UC Davis students are competing and hoping to win the U.S. Department of Energy's Solar Decathlon. The most cost-effective, energy-efficient solar powered home will win.
The zero net energy (ZNE) home's inverted "butterfly" roof design allows water used to cool the roof to drain and be recycled for later use. Andrew Nixon / Capital Public Radio
Construction workers are attaching the solar panels to the butterfly roof, and nailing the floor together.
Frank Loge is a UC Davis civil engineering professor and the faculty advisor on the zero-net energy Aggie Sol House.
"A zero-net energy house is a house that over some defined time period -- it's usually a year -- will put energy on the grid that's equivalent to or more than the amount of energy that the house uses."
A large tank holds recycled water used to cool the zero net energy (ZNE) home by sprinkling the roof. Andrew Nixon / Capital Public Radio
The 1,000 square foot home is designed as efficiently as possible, with heavy insulation, a night sky cooling system and radiant flooring.
The target market is low-income farmworkers.
"When this house actually goes to market it would be between $70 and $100 a square foot," says Loge.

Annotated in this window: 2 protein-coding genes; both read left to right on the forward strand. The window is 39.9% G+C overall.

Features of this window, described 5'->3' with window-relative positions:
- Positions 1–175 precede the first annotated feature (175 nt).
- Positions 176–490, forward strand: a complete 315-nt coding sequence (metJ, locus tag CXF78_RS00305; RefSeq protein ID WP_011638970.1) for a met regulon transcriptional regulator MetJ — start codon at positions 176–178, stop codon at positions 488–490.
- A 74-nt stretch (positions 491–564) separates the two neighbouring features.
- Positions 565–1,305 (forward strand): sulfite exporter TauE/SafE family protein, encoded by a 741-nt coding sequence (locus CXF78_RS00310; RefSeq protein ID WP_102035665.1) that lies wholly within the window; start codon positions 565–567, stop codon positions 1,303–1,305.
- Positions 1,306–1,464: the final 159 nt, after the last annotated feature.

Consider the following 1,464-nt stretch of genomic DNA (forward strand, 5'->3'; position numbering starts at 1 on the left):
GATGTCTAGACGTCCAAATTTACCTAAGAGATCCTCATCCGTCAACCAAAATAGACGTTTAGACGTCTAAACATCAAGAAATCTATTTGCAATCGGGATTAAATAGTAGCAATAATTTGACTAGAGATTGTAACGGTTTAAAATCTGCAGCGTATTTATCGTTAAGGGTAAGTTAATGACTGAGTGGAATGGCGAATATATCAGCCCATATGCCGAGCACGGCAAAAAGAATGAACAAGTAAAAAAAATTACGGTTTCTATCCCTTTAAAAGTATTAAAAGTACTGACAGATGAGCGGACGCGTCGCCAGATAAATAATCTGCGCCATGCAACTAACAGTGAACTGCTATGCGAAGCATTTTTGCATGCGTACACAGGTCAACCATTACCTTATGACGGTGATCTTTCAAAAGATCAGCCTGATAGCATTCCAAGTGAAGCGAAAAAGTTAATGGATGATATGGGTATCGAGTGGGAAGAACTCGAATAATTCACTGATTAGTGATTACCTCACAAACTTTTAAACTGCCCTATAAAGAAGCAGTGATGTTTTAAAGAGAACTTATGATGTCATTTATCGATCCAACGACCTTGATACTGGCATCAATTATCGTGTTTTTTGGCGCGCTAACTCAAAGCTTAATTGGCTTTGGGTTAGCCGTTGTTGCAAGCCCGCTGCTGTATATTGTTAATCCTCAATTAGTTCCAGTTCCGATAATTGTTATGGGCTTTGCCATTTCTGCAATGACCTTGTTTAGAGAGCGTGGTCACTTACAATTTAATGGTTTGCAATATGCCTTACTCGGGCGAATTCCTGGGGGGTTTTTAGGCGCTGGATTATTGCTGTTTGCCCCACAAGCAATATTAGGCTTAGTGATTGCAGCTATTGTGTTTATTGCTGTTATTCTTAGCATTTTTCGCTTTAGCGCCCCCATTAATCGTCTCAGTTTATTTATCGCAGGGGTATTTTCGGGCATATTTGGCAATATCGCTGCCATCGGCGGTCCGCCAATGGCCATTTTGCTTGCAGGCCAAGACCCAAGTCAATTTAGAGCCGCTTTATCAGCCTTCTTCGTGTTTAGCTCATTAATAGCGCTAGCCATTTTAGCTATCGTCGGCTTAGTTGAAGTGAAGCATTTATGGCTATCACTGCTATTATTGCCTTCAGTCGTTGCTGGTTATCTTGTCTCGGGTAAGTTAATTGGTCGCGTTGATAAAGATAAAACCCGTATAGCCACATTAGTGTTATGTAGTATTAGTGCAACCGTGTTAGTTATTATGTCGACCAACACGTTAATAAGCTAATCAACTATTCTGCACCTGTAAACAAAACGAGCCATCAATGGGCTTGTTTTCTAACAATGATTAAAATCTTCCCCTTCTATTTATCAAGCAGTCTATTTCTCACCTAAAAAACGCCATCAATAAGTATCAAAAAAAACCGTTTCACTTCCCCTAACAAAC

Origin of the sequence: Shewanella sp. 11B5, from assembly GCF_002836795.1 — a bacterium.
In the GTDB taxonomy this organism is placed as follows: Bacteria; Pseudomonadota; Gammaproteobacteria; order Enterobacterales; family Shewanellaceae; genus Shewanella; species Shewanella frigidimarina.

He says the UC Davis team is guaranteed the affordability award at that price point.
More than 300 students have participated in the project.
UC Davis students. faculty and construction workers diligently finish building a home for the Department of Energy's Solar Decathlon. Andrew Nixon / Capital Public Radio
Tina Chen, the project's student design director, proudly watches the workers put the finishing elements on the home.
"I've never had something so large of my design come to life in this way. Everything we do in school is a little more conceptual and just like models, so this is just incredible!" she exclaims.
Next week the house will be taken apart, trucked to Irvine, California and reassembled, where it will be judged for the competition from October 8 -18.
About 20 universities nationwide are competing, including Sac State.
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